Our safari guide concluded his briefing by saying: “Once we leave the vehicle, the game sees us very differently. Our behaviour means that all the animals regard us as a super-predator. Everywhere we walk, we cause alarm.
“In order to minimise the disturbance we must move quietly. Take care over where you put your feet, and avoid unnatural sounds such as Velcro fastenings. And please switch your mobile phones off – they can provoke lion attacks.”
Experiences on our recent walking safari in Zimbabwe suggest that the final sentence of this briefing may not be entirely fanciful. Holiday as well as business travellers will increasingly expect their phones to work anywhere, and in this and my subsequent column, I will outline some of the advances in standards for the next generation of mobile services.
But first back to the remote bush camp in Matusadona National Park, Zimbabwe where Gary, our guide, really did carry a mobile phone. Switched off, and for emergency purposes only, but carried on his belt along with a water bottle, knife and spare rounds for the rifle.
Indeed, at the end of that first walk we were briefly rushed by a lion at short range. When we stood our ground, the lion retreated as they invariably do. But suppose it had been his off day and the initial charge had been followed through? In devouring our guide, would the lion have cast the mobile aside for me to make a call for help?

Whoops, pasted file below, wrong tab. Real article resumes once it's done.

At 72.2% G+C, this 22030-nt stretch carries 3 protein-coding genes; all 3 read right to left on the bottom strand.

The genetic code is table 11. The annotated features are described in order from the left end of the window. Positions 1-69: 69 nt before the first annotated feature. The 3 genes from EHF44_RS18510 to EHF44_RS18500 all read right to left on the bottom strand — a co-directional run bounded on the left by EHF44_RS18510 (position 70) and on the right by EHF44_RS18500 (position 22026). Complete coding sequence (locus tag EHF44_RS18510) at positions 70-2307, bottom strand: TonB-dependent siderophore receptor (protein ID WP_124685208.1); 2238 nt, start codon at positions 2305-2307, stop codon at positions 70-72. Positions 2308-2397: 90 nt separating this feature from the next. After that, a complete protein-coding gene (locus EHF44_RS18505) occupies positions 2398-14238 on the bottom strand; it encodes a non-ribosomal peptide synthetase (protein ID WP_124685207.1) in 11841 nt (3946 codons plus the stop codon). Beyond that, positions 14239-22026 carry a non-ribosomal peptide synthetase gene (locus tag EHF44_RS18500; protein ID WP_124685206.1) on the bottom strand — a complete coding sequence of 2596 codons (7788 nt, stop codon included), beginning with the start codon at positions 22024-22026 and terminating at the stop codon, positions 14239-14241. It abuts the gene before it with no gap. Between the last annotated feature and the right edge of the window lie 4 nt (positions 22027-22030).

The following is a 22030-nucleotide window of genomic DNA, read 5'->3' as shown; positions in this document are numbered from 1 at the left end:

Mobile phones, like the Internet, seem to have been with us forever. The number of subscribers to the Global System for Mobile Communications recently passed 100m, and it is predicted that by 2005 the figure will exceed 1bn phones.
In Finland, the number of mobile phones already exceeds the number of fixed phones, while in Stockholm it has been estimated that over 80% of the population has a mobile phone. Many believe that mobiles and their derivatives will become the primary communications device within the next 10 years.
But the future lies in a new generation of telephony standards (see Technical Background). The world is gearing up for just that, with the evolution of the Universal Mobile Telecommunications Standard. UMTS is part of a global initiative know as the third generation of mobile services the first generation being analogue, and the second digital.
UMTS is the European vision for third generation mobile radio systems. Standards are also being developed in Japan and the US. All of these standards come under the umbrella of the International Telecommunications Union, which will decide on the family of standards that make up the next generation of mobile phones around the world, known at IMT-2000.
Whatever the outcome of these standards debates, users are already addicted to both mobile phones and the Internet. The market will respond to that with a much improved mobile communications infrastructure, and over time, lions will doubtless get used to the ring of tourist phones.
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